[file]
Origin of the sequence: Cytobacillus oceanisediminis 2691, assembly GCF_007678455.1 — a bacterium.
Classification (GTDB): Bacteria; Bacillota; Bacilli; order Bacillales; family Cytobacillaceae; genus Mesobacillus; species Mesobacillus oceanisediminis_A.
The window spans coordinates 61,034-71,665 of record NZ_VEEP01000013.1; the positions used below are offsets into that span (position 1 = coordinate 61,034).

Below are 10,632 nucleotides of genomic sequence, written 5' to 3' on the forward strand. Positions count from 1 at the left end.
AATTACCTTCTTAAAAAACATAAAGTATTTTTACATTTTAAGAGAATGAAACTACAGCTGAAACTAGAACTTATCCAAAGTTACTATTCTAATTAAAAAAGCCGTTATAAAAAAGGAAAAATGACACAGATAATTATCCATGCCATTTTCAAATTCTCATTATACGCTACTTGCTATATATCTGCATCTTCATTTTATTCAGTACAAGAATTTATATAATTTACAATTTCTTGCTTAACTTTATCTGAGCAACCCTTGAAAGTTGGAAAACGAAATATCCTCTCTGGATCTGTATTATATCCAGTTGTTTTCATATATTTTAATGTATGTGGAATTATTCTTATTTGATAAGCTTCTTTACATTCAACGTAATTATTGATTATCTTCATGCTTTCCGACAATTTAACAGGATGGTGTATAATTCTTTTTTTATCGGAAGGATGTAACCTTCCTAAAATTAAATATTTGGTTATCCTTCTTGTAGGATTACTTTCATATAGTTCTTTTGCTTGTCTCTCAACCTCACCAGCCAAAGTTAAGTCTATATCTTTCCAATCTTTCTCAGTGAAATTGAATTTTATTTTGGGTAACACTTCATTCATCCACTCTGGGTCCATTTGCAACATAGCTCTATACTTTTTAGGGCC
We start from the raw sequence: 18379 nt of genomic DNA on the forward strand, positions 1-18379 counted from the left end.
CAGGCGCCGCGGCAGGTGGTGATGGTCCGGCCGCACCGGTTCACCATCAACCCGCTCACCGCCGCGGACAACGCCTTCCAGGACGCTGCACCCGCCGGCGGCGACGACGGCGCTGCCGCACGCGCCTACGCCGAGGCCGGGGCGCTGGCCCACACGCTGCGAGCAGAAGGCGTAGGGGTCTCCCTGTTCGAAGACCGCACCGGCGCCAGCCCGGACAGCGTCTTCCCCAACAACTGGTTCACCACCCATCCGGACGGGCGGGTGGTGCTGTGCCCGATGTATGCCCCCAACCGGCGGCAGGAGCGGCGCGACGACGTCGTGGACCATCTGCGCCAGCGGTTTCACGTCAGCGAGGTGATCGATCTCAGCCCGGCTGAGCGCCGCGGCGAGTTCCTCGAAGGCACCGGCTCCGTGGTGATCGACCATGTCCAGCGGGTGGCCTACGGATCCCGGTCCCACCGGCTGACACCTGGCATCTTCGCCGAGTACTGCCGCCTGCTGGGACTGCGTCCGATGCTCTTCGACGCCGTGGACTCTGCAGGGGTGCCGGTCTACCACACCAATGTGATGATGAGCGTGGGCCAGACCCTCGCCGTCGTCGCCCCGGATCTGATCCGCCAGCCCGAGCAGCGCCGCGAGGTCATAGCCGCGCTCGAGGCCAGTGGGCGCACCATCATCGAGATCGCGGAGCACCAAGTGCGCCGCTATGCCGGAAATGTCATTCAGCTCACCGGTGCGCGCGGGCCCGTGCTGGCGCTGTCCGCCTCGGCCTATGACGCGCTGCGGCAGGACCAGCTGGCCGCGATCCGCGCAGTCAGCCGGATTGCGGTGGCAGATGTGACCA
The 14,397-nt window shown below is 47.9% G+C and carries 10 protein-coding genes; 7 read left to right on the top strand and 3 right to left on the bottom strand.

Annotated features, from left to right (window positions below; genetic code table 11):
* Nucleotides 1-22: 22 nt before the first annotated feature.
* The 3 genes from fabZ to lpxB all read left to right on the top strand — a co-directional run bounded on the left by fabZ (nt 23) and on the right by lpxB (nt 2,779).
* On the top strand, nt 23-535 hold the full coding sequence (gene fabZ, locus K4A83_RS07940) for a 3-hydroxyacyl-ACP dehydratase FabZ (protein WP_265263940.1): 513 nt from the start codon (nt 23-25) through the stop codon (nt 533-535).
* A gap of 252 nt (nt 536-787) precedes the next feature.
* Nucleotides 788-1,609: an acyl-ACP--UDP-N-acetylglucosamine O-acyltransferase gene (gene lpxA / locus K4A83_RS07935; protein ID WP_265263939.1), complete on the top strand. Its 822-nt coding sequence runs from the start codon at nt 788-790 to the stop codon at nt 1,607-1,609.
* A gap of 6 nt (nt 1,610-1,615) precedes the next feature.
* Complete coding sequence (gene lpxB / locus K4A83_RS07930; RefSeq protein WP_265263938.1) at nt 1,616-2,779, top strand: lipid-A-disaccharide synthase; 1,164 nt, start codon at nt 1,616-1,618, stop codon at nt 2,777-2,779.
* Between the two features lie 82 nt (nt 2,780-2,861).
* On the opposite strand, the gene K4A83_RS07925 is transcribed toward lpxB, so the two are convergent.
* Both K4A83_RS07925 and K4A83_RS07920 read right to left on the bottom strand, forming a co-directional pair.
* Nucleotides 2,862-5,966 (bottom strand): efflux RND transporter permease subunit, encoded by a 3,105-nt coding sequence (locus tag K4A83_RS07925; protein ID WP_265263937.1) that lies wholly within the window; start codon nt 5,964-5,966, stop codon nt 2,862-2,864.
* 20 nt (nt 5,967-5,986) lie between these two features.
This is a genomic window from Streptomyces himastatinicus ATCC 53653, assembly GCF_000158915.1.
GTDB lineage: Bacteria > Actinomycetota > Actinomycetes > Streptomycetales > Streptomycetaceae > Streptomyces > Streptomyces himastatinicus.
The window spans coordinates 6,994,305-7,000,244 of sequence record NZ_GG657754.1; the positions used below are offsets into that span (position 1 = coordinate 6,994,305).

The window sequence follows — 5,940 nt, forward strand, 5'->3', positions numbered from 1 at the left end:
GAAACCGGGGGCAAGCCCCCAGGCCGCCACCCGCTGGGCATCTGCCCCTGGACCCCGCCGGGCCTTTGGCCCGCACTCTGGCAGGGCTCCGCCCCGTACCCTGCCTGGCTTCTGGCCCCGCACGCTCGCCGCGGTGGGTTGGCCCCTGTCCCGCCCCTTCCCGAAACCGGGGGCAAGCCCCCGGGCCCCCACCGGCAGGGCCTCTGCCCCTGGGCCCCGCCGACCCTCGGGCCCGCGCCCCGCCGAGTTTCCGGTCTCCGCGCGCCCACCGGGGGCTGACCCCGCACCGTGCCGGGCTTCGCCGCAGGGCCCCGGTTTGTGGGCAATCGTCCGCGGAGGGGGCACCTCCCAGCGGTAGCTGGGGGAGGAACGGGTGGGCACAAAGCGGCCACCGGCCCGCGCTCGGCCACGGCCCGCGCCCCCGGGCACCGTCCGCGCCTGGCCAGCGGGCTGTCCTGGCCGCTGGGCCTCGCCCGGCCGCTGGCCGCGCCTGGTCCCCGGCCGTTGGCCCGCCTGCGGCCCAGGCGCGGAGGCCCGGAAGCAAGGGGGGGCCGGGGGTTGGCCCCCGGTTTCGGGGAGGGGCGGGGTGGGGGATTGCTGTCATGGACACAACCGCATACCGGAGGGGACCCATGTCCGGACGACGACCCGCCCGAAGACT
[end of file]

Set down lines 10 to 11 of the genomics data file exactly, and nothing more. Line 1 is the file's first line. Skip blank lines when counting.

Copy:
* Nucleotides 1-22: 22 nt before the first annotated feature.
* The 3 genes from fabZ to lpxB all read left to right on the top strand — a co-directional run bounded on the left by fabZ (nt 23) and on the right by lpxB (nt 2,779).